Al-Qaeda Is Dead, Long Live Al-Qaeda by Jean-Pierre Filiu
As Ukraine increasingly takes center stage, it's important to continue to follow and understand events in Syria, as the two conflicts are related.
Jean-Pierre Filiu is professor of Middle East studies at Sciences Po, Paris School of International Affairs. A historian and an arabist, he has also been visiting professor at Columbia University (New York, NY) and Georgetown University (Washington, DC). He was a career-diplomat serving as a junior officer in Jordan and the USA before becoming the French Deputy Chief of Mission (DCM) in Syria (1996--99) and in Tunisia (2002-2006). This article first appeared on Syria Comment, the website of Professor Joshua Landis, Director of the Center for Middle East Studies at the University of Oklahoma
Since the May 2011 death of Osama bin Laden, his al-Qaeda group--which is now led by bin Laden's successor, Ayman al-Zawahiri--typically has been seen as a complex of overlapping "franchises" that together make up the core of a global jihadi movement.[tag]
But this is no longer true. The former Iraqi branch of al-Qaeda has now superseded bin Laden's network to become the more important driving force behind the global jihad in its current guise as the Islamic State of Iraq and the Levant, or ISIL. The key to understanding current jihadi dynamics is not which group Zawahiri is prepared to bless or banish but which forces tolerate or fight the ISIL.
It is time to forget about Zawahiri, because it is now the ISIL leader Abu Bakr al-Baghdadi who is the most important inspiration for global jihad. "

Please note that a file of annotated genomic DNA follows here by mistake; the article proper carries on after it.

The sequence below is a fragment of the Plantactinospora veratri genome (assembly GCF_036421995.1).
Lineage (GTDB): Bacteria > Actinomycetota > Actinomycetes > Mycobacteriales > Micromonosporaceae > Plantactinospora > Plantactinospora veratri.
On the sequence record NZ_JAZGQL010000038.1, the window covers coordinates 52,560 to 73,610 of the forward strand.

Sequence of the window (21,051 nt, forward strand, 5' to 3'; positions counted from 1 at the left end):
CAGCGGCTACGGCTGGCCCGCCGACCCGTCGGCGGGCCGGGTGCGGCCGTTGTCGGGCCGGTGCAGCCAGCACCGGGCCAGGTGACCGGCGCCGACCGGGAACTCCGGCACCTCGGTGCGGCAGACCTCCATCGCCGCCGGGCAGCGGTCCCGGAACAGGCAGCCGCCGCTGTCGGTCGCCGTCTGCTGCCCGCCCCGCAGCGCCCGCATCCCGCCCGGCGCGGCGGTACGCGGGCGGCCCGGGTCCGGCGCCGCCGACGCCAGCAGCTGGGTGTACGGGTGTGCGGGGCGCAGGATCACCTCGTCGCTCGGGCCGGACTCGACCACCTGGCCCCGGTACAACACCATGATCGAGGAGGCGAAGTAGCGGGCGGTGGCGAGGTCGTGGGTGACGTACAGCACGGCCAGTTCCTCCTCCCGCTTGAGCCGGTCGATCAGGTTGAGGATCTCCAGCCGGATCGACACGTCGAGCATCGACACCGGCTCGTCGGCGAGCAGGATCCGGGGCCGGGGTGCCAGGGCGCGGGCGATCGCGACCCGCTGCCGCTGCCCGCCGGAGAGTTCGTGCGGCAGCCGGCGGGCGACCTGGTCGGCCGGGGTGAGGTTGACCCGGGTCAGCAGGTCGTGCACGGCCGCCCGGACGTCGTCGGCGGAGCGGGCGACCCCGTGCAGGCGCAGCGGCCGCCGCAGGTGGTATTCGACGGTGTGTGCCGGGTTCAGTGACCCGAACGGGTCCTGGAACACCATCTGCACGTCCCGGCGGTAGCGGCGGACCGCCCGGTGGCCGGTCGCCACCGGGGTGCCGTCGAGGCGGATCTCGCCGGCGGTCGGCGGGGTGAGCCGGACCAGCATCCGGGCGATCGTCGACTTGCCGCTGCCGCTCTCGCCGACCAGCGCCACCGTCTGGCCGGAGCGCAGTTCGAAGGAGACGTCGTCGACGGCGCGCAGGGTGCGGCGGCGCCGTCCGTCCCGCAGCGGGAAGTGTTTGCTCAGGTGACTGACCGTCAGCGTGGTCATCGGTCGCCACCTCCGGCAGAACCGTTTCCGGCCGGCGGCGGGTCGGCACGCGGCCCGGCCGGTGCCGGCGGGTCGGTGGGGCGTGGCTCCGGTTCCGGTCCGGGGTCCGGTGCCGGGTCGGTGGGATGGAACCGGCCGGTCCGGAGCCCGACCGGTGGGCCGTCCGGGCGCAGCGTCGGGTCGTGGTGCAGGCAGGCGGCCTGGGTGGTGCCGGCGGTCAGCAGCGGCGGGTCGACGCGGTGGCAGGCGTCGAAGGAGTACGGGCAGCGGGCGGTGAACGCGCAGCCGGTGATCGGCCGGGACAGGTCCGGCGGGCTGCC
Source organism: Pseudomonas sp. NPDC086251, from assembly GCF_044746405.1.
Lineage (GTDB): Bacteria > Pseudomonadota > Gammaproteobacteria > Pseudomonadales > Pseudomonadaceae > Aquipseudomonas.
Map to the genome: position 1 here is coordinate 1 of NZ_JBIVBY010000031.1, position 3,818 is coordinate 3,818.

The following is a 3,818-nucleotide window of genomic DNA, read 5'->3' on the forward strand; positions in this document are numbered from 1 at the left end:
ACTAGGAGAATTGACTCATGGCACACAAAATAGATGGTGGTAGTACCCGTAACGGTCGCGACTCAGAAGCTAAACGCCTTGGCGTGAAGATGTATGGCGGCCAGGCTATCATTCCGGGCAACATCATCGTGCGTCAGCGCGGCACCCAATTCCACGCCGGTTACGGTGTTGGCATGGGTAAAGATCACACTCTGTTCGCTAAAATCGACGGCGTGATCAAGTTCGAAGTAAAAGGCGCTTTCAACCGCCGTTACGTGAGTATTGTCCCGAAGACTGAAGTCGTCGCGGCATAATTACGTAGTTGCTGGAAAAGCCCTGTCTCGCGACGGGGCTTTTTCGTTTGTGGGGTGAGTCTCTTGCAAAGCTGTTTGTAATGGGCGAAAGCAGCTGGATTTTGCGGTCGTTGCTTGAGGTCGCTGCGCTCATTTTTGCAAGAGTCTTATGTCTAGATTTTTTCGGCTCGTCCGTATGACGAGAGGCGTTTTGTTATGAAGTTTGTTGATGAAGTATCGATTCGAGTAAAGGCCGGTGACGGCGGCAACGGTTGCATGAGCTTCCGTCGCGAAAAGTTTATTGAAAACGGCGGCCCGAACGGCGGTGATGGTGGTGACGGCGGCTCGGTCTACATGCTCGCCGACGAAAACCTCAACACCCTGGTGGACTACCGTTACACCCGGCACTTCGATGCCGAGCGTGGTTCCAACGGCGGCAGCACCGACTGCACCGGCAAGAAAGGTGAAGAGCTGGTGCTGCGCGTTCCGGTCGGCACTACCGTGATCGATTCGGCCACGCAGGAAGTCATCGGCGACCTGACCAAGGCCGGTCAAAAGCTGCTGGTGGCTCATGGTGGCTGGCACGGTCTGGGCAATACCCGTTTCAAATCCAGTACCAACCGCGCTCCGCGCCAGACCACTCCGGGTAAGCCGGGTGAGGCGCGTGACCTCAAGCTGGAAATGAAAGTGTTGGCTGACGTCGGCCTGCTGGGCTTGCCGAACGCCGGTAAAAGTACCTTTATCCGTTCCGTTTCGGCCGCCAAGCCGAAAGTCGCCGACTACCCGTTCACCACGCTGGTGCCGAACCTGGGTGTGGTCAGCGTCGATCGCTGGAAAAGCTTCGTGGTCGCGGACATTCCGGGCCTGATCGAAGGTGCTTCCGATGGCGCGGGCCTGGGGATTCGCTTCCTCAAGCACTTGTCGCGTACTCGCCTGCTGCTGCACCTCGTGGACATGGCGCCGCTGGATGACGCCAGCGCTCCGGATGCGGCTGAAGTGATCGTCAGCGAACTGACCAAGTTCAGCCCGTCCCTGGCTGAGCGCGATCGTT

" The UN estimates the number of foreign fighters in Syria at a minimum of 7,000. Not all of them join the ISIL, but its recruiters are roaming the Turkish borders to catch inexperienced volunteers and use them as cannon fodder for their global propaganda and suicide attacks. Syria is far more accessible than any jihadi battlefield in the past, and the ISIL is now bracing for a sustained global campaign from the core of the Middle East.
The foreign recruits will not significantly enhance the ISIL's fighting force in the current battles in Syria. Instead, they are basically a trump card to magnify the international outreach of Baghdadi's networks--first in the jihadi diaspora and later as potential operatives in their home countries. The Sinai-based jihadi faction known as Ansar Beit al-Maqdis, which is presently the most active jihadi group in Egypt, has already endorsed the ISIL, and many others are also tempted to switch publicly their allegiance from Zawahiri to Baghdadi. The clock is ticking--and it is no longer only about Syria.
(Article changed on April 28, 2014 at 15:20)